With time, the region recovered and is now home to some of Mexico’s most important tourist resorts.

Now, 56 years later, that very same region has suffered a blow by another category 5 hurricane. The good news is that things are different now. People and local governments are prepared. Those in vulnerable spots were evacuated, and the army, the navy, the federal police, and the local governments all took emergency measures. No one was caught unprepared this time!

That doesn’t mean Hurrican Patricia was harmless. It destroyed homes, schools, fields, plantations, and stretches of road. The Mexican people will rebuild, of course, but it won’t be easy and any aid will be welcome.

Hurricane Patricia
Hurricane Patricia, 2015

Mexico is a strong country, with brave and resourceful people. I am sure we will pull through any disaster that destiny throws our way. Mexican people are generous, and we’ll be sure to gather emergency supplies to send to those affected by any natural disaster. Viva Mexico!

Have you ever lived through a natural disaster? Tell me about it!


14 thoughts on “5 Worst Natural Disasters In Mexico

  1. Hi Fabiola,great post! My mother-in-law still talks about the earthquake of 1985, it has left its mark in many ways. I had heard of the Chichonal volcano eruption, but was unaware of the others. Mexico is such a beautiful country and it has endured many travesties. Thanks so much for sharing!

    Liked by 2 people

  2. In the Eastern States we tend to get rain, and the Weather Channel tends to report that our rain is “the edge” of a hurricane on the coast or tornado in the Central States. Last night I read about Hurricane Earl; this morning we had rain. It wasn’t even heavy rain. It’s stopped now. But I was counting on earning some money in the open-air Friday Market, and the rain spoiled that, so it *does* feel like a disaster.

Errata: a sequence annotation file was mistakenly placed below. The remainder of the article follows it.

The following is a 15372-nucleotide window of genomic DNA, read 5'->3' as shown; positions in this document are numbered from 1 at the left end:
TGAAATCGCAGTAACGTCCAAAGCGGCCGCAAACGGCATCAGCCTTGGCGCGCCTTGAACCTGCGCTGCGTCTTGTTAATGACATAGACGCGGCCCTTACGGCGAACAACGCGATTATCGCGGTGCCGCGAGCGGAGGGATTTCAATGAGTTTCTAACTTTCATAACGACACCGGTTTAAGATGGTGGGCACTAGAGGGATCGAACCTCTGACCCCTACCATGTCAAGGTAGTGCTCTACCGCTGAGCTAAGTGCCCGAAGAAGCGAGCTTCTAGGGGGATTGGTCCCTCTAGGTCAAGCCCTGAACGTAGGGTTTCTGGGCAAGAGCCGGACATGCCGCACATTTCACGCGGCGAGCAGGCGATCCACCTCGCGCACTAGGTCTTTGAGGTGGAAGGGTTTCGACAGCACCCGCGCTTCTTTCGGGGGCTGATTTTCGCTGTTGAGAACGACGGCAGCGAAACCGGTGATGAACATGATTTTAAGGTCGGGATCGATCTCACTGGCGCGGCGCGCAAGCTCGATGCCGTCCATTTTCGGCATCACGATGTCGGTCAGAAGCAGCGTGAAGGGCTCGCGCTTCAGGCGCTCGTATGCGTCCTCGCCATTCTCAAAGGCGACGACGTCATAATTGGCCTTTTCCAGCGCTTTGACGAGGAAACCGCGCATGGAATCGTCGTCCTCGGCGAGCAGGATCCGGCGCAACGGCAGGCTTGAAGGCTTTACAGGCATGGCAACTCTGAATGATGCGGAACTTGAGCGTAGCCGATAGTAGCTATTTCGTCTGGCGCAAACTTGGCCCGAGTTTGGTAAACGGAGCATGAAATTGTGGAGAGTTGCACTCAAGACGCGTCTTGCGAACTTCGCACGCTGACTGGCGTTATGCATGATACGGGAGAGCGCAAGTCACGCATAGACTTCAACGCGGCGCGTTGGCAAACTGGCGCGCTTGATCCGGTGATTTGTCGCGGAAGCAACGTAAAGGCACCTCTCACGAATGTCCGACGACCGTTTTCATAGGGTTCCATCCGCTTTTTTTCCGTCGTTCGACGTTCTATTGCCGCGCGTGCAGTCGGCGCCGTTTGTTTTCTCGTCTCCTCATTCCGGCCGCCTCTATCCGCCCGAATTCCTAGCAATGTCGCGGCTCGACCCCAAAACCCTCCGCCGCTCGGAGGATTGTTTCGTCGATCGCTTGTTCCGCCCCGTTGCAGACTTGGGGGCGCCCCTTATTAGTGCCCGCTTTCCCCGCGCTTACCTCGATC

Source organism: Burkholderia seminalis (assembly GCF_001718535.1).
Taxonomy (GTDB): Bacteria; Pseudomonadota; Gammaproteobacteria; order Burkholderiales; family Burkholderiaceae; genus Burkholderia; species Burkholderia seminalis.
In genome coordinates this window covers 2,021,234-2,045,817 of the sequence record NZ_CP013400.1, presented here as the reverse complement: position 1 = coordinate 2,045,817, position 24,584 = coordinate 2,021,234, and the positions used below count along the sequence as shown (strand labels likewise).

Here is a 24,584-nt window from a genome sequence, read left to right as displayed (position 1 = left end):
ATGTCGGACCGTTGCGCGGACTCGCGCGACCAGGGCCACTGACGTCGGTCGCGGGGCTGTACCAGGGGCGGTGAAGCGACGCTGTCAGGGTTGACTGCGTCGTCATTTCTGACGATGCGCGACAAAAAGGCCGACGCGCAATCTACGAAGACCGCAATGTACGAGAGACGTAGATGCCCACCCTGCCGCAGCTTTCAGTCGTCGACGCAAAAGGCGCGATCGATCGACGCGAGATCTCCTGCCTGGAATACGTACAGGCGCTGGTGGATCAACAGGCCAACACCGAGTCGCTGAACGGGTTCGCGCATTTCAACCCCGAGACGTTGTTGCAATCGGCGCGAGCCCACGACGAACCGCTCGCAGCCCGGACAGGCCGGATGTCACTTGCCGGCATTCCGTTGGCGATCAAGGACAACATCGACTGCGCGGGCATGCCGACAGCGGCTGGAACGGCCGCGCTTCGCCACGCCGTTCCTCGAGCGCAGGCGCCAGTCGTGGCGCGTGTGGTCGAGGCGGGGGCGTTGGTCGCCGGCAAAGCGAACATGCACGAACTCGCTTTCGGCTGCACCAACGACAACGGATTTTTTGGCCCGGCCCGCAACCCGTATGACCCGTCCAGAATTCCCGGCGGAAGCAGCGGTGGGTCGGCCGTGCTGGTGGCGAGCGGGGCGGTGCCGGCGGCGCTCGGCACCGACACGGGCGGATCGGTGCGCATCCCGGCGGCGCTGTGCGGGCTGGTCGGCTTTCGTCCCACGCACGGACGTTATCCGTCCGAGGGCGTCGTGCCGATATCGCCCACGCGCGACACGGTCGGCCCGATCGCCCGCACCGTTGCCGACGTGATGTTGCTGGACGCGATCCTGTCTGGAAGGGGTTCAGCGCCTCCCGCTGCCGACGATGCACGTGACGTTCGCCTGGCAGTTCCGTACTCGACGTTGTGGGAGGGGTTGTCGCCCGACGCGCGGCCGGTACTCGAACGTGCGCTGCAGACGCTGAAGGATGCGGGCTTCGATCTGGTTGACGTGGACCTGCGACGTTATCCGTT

Of course in the U.S. we have federal disaster funds, so some people want to report everything as a disaster. “A tree (which had been dead for years) fell onto someone’s roof! A sewer (which had needed cleaning for years) overflowed! We need federal disaster relief money!” +Bill Kasman is fortunate to live in a country that’s not formed such a self-destructive habit. We waste our funds and then don’t believe it when things like Hurricane Katrina, Mount St. Helens, or the Alaska earthquake really happen.

    We tend to think of contributions to the international disaster relief organizations like the Red Cross, ADRA, and similar as charity or foreign aid. Of course we never know where donations will actually be needed. In New York in 2001 people’s “charitable donations” were right there, so the city could take care of its own. I was glad. In 2016 those funds were available to Mexico.

    If re-sharing this post on Google + motivates people to support disaster relief efforts, all to the good! Thanks, Bill!

    Liked by 1 person

    1. Thank you for your very interesting comment, Priscilla. I’m a little surprised that Americans would view disaster funds this way, it is certainly not that way in Mexico. We also have a large federal fund reserved for natural disasters, but to be honest, it never seems to be enough. At least, it always runs out every year. I don’t think there’s enough money in the world for disaster relief efforts.